The Patagonian Plesiosaur

Nahuelito is a serpentine lake monster said to reside in Nahuel Huapi Lake, a 205 square mile lake located in the lake region of northern Patagonia between the provinces of Río Negro and Neuquén, Argentina.

Old News to the Natives

The first documented sighting of the creature, said to have occurred in 1910, was reported to the Toronto Globe in 1922 by George Garret, an employee of a Nahuel Huapi company. Encounters with the mysterious aquatic cryptid long predate Garret’s experience and were a part of the oral tradition of the regions indigenous peoples. Nonetheless, Garret’s encounter was picked up by the international press and would lead to numerous expeditions to the region throughout the 20th century. More recently, the Argentine Navy was said to have pursued an “unidentified object” in the waters of Nahuel Huapi Lake for nearly three weeks.

What’s Down There??

With sightings occurring regularly to the present day, there are many theories about what is lurking beneath the surface of Nahuel Huapi Lake. As with Nessie, Champ, and a host of other lake monsters, there is speculation that the creature is one of a small number of prehistoric aquatic animals that has evolved and avoided extinction. The most commonly referred to creature in this line of thinking it the plesiosaur, a large marine reptile thought to have gone extinct at the end of the Cretaceous Period, about 66 million years ago. While intriguing, this explanation does not appear to be supported by grainy photographs taken of the creature in both 1988 and, more recently, 2006. In these instances, the creature appeared to have a more streamlined, serpentine-like body. Another explanation is that the creature is a mutation, the result of 1950’s nuclear experiments carried out on nearby Huemul Island. While intriguing, this explanation would not explain the lengthy history of sightings predating this occurrence.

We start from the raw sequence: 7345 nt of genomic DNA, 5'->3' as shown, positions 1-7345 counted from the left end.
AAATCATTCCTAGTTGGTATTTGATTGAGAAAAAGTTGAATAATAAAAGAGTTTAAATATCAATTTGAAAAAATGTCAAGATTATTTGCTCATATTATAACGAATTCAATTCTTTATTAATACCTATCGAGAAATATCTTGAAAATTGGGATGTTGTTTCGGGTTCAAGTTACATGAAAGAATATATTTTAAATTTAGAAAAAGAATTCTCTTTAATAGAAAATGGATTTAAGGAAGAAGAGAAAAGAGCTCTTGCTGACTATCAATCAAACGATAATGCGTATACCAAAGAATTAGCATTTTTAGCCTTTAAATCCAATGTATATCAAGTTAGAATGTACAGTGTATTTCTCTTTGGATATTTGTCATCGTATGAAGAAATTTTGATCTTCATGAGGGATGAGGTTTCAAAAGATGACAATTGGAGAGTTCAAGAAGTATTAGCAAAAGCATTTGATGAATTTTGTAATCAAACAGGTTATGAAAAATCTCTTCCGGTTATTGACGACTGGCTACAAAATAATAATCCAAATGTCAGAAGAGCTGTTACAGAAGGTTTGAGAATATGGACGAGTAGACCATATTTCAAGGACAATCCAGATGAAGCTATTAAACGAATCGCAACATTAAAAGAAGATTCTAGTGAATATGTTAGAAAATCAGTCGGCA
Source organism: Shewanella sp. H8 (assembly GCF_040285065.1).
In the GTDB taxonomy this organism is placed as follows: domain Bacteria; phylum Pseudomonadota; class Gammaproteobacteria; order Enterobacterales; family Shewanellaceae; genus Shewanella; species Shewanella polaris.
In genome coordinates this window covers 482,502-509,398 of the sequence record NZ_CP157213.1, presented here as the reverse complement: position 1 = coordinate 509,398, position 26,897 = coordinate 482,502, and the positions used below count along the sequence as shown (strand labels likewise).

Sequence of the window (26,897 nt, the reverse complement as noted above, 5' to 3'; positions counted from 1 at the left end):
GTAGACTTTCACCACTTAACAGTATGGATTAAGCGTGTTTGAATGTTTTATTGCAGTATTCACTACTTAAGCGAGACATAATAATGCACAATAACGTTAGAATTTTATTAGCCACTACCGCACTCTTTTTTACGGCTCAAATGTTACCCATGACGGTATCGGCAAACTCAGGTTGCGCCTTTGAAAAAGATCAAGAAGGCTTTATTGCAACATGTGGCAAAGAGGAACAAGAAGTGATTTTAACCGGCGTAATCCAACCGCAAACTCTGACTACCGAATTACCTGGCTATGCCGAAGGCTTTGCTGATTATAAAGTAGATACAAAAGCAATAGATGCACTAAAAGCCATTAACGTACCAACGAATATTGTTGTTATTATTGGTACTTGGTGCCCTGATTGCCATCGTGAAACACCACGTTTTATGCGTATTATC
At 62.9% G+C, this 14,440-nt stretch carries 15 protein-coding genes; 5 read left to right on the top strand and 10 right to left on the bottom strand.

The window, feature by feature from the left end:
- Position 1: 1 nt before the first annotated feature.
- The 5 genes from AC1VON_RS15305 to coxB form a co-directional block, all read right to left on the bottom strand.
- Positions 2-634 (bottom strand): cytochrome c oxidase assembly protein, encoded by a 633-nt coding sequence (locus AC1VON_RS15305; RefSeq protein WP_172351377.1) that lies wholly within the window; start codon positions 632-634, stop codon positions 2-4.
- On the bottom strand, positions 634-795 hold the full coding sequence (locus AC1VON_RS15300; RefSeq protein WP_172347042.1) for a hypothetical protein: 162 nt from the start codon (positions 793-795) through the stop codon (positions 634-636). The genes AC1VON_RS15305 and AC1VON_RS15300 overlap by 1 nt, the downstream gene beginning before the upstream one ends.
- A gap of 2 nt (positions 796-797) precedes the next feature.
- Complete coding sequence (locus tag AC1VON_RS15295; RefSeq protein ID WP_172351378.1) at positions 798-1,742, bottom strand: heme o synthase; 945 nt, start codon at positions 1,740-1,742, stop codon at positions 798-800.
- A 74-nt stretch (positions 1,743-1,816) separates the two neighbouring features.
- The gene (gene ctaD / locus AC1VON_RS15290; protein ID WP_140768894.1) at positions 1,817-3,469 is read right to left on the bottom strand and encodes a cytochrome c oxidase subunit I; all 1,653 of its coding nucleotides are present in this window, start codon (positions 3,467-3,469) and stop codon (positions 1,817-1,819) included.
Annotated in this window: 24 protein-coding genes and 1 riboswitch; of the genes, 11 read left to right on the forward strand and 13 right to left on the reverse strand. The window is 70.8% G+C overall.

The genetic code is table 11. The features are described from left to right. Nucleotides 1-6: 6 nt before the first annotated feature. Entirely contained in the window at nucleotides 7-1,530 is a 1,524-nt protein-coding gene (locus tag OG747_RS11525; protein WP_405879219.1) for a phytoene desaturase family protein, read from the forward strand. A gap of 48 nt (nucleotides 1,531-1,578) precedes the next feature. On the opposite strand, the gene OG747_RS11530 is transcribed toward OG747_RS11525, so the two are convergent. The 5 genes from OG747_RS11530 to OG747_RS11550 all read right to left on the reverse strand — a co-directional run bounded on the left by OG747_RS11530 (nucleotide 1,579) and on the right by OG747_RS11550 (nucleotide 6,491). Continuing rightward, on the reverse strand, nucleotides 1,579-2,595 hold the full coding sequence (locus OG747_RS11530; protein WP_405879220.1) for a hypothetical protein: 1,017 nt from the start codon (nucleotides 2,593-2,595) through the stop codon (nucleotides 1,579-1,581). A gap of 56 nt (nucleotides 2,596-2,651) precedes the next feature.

Whatever it is, there is no doubt that while not as well-known as Nessie, the Nahuelito has reached rock star status in the cryptid world of South America, with more than that 50% of the inhabitants of the nearby city of Bariloche believing in the existence of the evasive, aquatic cryptid.

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